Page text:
NZ Opera moved into the more intimate space of the ASB Waterfront Theatre last Friday night with a chamber opera, Benjamin Britten’s dark tale, The Turn of the Screw. Lifted out of a Henry James’ gothic novella and given shape with the libretto writing of Myfanwy Piper, Britten was at the height of his compositional powers when he put this work together in 1954. And yet the final scene he struggled and re-wrote three times. And it is the final scene of NZ Opera’s production that is the most mixed in terms of success.
One of the strongest aspects of this production is the set design by Tracey Grant Lord and lighting design by Matthew Marshall. We enter the dark Victorian house interior, black walls chalk-scribbled with children’s messages. A series of askew archways lead into the black heart of the house. The orchestra of thirteen players is set off to the side, as if in an antechamber. Sooty dust sheets cover the furniture as if hiding dirty secrets. Although relentlessly dark, it contributed hugely to the shadowy nature of this piece.
This is not a brightly lit production but always Marshall’s lighting finds the characters’ faces. It feels like candlelight and a story that never does see the light of day, mired in ambiguity as novelist and composer intended.
In a brilliant touch of light engineering in Act Two, the two children process into church lit by shafts of light as if from the side windows of the church.
The character Peter Quint needs a nasty edge to the voice with enormous expression and a brooding charisma. Jared Holt gave a fantastic interpretation of words and character and delivered words with such bite, almost Gollum-like in his most brilliant scene with Miles in Act Two - “So! She has written, what has she written, take it! take it!”.
Delightful to see Patricia Wright on stage again and what warmth and conviction she brought to the character of Mrs Grose.
The two children played by Alexa Harwood and Alexandros Swallow were impressive in acting and with clear true voices, an off-kilter oddness to Miles and knowing spite to Flora.
Fabulous dramatic colour from Madeleine Pierard as Miss Jessel with power and expression all through her extensive range.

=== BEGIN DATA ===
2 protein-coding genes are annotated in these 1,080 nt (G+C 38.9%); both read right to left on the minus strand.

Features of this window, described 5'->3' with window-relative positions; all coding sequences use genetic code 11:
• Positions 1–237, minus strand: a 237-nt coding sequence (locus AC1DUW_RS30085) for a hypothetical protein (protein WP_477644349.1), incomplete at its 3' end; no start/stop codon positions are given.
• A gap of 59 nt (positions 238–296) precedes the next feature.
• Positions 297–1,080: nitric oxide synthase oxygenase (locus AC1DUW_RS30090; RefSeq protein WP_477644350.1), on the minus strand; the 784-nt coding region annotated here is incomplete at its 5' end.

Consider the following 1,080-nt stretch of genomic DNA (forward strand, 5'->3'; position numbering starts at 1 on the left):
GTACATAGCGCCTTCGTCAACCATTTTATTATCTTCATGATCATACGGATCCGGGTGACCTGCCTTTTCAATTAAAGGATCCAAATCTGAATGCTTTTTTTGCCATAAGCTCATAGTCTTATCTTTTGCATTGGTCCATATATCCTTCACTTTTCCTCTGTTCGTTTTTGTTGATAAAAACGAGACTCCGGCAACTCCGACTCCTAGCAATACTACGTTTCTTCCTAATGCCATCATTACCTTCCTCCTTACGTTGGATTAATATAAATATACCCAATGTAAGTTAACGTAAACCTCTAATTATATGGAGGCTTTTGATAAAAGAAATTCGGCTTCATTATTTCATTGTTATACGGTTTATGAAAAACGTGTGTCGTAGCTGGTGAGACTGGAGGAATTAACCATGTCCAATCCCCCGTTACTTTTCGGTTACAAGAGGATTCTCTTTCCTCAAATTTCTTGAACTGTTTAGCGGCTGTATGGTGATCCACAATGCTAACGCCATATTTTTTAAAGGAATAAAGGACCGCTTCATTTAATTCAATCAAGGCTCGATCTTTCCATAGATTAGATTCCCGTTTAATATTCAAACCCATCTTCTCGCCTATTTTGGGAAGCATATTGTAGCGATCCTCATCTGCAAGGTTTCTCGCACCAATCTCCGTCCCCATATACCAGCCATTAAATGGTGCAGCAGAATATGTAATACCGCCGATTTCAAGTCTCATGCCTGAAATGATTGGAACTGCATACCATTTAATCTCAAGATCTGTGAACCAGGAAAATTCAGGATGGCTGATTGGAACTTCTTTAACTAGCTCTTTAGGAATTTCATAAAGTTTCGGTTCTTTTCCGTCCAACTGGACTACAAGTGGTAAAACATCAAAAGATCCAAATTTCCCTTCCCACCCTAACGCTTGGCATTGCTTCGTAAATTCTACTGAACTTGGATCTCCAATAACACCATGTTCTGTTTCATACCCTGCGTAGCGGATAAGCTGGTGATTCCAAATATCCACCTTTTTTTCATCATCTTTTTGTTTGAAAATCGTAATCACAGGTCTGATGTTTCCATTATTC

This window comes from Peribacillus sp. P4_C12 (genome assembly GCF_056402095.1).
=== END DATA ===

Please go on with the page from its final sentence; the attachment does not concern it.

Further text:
The real core of this piece, however, is the Governess herself played by Anna Leese. Not even given a name, the character still carries the main burden of the storytelling. The audience lives and relates through the realisation of this role so it’s crucial to have a singer-actor who can bring the story alive.
Leese seemed to lack either energy or engagement in Act One. Beautiful sounds always from her lips but a lack of conviction and nuance. This wasn’t altogether helped in the setting of her Act One aria which refers to the beautiful grounds of the estate and has a feeling of euphoria and relief. Director Thomas de Mallet Burgess set this in the Governess’ bedroom as she is washing out of an old tub. Admittedly there was some illusion to trees in the shadow-play on the sooty curtains behind her, but this claustrophobic and interior staging didn’t allow the scene to open out into its inherent beauty.
Act Two was much better, Leese grew in intensity and there was some courageous and emotional singing. The final terrifying scene of Act Two which turns that screw all the way to breaking point however just didn’t quite get there.
There is huge emotional potential in Britten’s immensely detailed ‘road map’ but I just didn’t feel connected to the story on the stage. If it is written in the stage directions, why didn’t the Governess hold Miles in her arms? This desperate denouement could carry the same kind of intensity as the Madame Butterfly suicide scene. But there wasn’t sufficient drama in the staging in the build-up to the battle between the ghostly and earthly characters nor in the departure of Quint.
The talented conductor Holly Mathieson led thirteen players from the Auckland Philharmonia Orchestra who played with great detail and colour. Moments on piano, harp, percussion, clarinet particularly carried through. The antechamber approach may have worked in terms of not swamping the singers (especially the children) but the removal physically detracted from the integration of singers and band.
A system of sound engineered fold-back was used and monitor screens for the singers but unfortunately the sound still had an 'Us and Them' feel. The choice of not using surtitles was probably a good one given the closeness to the stage of the seating in this auditorium but it cost in terms of some audience connection to the text.
New Zealand Opera made a brave and wonderful choice to present The Turn of the Screw. This is not only a chance to hear one of the most important twentieth-century composers but a great vehicle to deliver a really gritty actor piece in a more chamber environment. The audiences certainly are flocking as the entire season has booked out. and they can expect to see a tale that explores the dark corridors of one's mind. A truly eerie and chilling end to the 2019 NZ Opera season. We cannot wait to see what’s being planned for 2020.